David, what zone is this person in? There are many roses which might suffice, but it would strongly depend upon where they are and whether or not they want to grow under glass or not. If they’re where it’s really cold, perhaps utilizing the once flowering, cold hardy OGRs actually used in commercial production may work best. If they’re where more moderns can be employed because of milder climate, the HTs, etc., might be decent suggestions. A lot should also depend upon the actual disease pressures where they want to produce the product. I’d imagine if they’re wanting to use the oils for consumption, even simply to apply to the skin, they’d want to do it as organically as possible. Personally, I don’t want to put anything on my body which has been sprayed with pesticides or fungicides. Who knows how much of all that will carry over into the oils harvested?

I’d think until those questions are answered, suggesting potential types and varieties is futile. You can’t really decide Mr. Lincoln sounds like the best choice, then decide to raise it in Zone 4.

In the early Twentieth Century, Dr. Franchesci decided to do the same thing in Santa Barbara, CA. All the preparations were made and the business begun when it was determined the area was too arid to support the perfumery. The oils and alcohols evaporated from the flowers so quickly and in such large quantities, very little remained to harvest. If this person is somewhere in the upper mid west, where the climate is more severe and humid, perhaps they’d be better off using Damasks? Kim

Paul Barden has created several repeat blooming, fragrant, ogr types. Siren’s Keep, Janet Inada, Oshun, etc… one of those might be what you’re looking for.

Thank you everyone!!

This person is here in zone 4 and they tried ‘Kazanlik’, but there was too much dieback to bloom well. I think somehow providing some winter insulation would suffice to make it work, perhaps with high tunnels or some other structure. They have a greenhouse now, so repeat blooming roses to help keep people employed extracting year round seems like a possibility. Also confined air spaces in greenhouses makes sense to try to pump such air through water for rose water. They have the desire to grow organically. There is a cut rose producer in Plymouth, MN (Len Busch Roses) that tries to grow as organically as possible that would hopefully offer some of their pest control techniques. Burning sulfur for mildew control would control mildew (I’m not sure how it fits into “organic” labeling or if it would make the rose oil stinky). There are essential oils of cloves and I think spearmint people have found to be successful in spraying over roses to control powdery mildew in greenhouse settings.

I think going with ‘Kasanlik’ with some winter protection of some sort makes sense because the rose oil quality should hopefully be what the market is used to and maybe be less costly than using that precious greenhouse space for production of roses. Otherwise, to make it pay for a greenhouse here with the potential for year round, or nearly so, growth, fragrant repeat bloomers on compact plants that flower a lot may be worth trying. However, before he gets a whole bunch of plants to go into production, it would be wise to know if the rose oil in the end is acceptable from a variety not typically used for rose oil.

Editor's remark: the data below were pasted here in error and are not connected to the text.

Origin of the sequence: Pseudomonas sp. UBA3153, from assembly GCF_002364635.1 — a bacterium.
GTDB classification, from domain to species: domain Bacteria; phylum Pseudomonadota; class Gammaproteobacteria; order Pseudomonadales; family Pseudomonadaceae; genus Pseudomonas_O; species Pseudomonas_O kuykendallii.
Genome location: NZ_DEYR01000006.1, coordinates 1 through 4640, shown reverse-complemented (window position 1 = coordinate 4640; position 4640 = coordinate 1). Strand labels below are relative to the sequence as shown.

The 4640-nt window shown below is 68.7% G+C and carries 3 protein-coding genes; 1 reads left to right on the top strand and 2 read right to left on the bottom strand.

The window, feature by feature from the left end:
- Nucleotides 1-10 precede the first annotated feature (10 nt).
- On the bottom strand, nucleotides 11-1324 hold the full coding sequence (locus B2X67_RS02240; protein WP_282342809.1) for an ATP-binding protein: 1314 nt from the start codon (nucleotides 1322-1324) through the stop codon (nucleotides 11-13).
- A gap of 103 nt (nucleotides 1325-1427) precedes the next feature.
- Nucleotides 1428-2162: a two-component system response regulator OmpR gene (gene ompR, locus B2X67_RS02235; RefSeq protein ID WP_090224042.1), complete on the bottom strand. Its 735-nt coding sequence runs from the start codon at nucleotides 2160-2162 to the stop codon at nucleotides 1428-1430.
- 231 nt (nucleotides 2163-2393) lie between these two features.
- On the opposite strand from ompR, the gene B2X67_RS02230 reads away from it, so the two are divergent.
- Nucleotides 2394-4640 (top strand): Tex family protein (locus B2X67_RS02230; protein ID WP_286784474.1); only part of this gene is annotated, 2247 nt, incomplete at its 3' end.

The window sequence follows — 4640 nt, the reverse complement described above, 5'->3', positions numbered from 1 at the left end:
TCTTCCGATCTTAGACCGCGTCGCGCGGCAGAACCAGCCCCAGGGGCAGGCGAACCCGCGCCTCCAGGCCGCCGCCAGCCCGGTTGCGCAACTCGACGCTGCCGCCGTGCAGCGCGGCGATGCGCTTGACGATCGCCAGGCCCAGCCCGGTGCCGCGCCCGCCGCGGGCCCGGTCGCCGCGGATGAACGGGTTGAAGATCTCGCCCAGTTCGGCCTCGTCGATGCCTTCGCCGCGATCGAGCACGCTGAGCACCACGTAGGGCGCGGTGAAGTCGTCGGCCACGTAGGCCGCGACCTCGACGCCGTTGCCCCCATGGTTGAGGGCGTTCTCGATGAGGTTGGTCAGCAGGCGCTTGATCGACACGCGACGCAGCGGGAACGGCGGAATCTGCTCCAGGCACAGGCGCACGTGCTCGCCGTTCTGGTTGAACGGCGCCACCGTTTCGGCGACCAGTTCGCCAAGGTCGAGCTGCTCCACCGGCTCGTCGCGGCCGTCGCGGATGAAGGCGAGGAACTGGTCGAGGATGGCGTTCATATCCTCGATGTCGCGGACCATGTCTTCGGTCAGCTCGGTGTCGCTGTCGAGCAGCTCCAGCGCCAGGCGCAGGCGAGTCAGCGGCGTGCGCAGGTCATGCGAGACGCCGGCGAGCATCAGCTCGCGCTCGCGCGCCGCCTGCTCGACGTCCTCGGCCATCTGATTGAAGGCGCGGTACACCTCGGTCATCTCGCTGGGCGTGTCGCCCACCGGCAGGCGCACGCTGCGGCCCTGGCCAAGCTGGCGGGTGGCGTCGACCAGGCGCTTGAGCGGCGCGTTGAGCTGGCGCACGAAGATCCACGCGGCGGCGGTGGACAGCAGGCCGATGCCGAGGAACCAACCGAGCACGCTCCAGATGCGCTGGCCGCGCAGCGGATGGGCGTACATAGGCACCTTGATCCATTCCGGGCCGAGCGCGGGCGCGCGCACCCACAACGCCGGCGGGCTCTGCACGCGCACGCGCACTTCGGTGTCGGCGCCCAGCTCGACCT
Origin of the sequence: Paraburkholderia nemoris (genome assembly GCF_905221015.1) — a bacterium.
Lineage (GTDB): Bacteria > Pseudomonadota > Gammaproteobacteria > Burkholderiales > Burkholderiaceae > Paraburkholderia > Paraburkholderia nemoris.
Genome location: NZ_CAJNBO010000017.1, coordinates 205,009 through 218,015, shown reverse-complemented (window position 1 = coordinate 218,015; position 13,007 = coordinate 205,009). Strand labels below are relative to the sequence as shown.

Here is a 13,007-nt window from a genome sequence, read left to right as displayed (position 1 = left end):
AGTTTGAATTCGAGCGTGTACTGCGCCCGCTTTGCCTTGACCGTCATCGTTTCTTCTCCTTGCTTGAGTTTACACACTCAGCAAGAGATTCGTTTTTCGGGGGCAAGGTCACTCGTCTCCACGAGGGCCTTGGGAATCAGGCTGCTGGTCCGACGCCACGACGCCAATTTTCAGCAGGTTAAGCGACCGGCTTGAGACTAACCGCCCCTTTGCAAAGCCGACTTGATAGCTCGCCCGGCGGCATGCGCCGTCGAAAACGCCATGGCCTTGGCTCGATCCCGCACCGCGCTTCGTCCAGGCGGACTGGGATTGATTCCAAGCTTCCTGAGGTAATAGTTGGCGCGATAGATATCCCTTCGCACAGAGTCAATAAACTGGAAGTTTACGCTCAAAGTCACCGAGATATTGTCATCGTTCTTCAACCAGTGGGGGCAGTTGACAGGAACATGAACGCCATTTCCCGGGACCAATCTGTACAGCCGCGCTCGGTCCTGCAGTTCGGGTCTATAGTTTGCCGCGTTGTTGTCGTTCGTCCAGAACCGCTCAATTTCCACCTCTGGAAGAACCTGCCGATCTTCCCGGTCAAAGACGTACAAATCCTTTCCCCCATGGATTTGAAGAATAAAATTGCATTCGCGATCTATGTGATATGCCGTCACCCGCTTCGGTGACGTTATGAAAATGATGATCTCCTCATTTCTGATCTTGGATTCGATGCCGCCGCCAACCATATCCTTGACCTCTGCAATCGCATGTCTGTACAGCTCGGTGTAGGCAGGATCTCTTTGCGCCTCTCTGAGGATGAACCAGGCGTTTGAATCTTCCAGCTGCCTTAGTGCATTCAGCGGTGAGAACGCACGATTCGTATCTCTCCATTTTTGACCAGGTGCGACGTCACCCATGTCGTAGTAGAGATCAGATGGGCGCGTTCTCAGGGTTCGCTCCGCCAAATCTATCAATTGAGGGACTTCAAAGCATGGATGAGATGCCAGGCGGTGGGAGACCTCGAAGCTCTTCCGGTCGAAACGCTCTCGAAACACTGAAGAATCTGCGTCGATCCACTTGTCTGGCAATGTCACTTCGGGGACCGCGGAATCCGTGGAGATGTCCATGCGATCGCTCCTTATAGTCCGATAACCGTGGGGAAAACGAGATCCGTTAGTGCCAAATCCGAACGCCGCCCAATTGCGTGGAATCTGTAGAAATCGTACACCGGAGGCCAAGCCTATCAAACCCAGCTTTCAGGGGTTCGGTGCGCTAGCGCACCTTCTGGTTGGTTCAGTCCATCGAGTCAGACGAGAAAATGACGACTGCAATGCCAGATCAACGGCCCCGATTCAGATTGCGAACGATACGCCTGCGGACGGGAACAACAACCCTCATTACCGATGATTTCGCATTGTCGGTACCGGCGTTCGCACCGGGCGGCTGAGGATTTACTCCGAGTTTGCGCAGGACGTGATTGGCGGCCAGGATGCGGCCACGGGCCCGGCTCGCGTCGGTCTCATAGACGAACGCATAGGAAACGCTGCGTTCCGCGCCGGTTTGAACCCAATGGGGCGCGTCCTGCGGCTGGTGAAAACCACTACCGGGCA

It sounds like people generally agree that ‘Crimson Glory’ is a super fragrant rose that is compact and high on the list. Also, some of its offspring. ‘Double Delight’ is super fragrant and worth trying even though it is slightly different than a typical damask scent. I wonder what kind of rose oil scent ‘Angel Face’ would give? It is really nice in terms of fragrance, but definitely not that classic damask scent. ‘Sweet Chariot’ is a nice mini (polyantha-like), but it may be hard to efficiently pick those small flowers.

There are some nicely fragrant more modern roses people mentioned (‘Sheer Bliss’, etc.). I wish there were more with the traditional damask scent in the newer ones.

Thank you everyone!!! Hopefully he can make it work.



David, even under glass, they might be better off exploring any florist varieties which might produce Damask scent. Those types are often selected for their abilities to flower under cooler temps and lower light levels. I’d think providing what “heat lovers” require to flower might out strip the profit potential. Perhaps they could employ several types, each suited to producing at various times of the year? Crimson Glory is going to require more heat to produce well than say the dark red florist types successfully brought to market over the winter months. Finding one which is suited to the winter month production containing the desired scents would be more difficult.

I don’t think he’s going to find a modern rose with the oil production of something like Damasks. They express scents, but not as pure as the OGR version and not in the intensity they do.

Angel Face tends to produce sharp + citrus – often.

I have Comte de Chambord and also Baronne Prevost, which has similar damask scent. Only problem is, that the scent does not seem to stand hot weather. In cooler climates one might get more out of them. In hot climats, Double Delight and Big Purple, also Carruth’s varieties, which have damask scent, might work better.

I have just potted many Comte de Chambord crosses, made in last summer. I have been fully surprised by the amount of early germinations. Especially Sevillana(Meilland) seems to like Chambords pollen.

I doubt you’d ever notice Angel Face’s scent over the stench of the Triforine, though.

It blooms leafless, haha.


I have a seed grown Damask from eleven years back that is like a very double Autumn Damask (It is probably an open pollinated seedling from damascena bifera), producing three or four crops a year. It is also significantly more compact than most of its clan; it has not exceeded four feet tall X five feet wide. I cannot comment on its hardiness in extreme climates, but it is a far better plant in my climate than dreary old Kazanlik, which is always dying back and behaving badly.

Anyway, this is an excellent time of year to dig suckers, if you think your friend would like to grow this Damask. I know I have a photo of this somewhere, but it will take some looking…


[attachment 207 damaskseed02.jpg]

David, this is the remontant Damask I mentioned above.

You might suggest Dolly Parton.


That bloom on your seedling D. bifera is lovely and certainly an improvement on the original bifera which I once grew. Thanks for sharing the photo.

Happy New Year to you and all,

jim p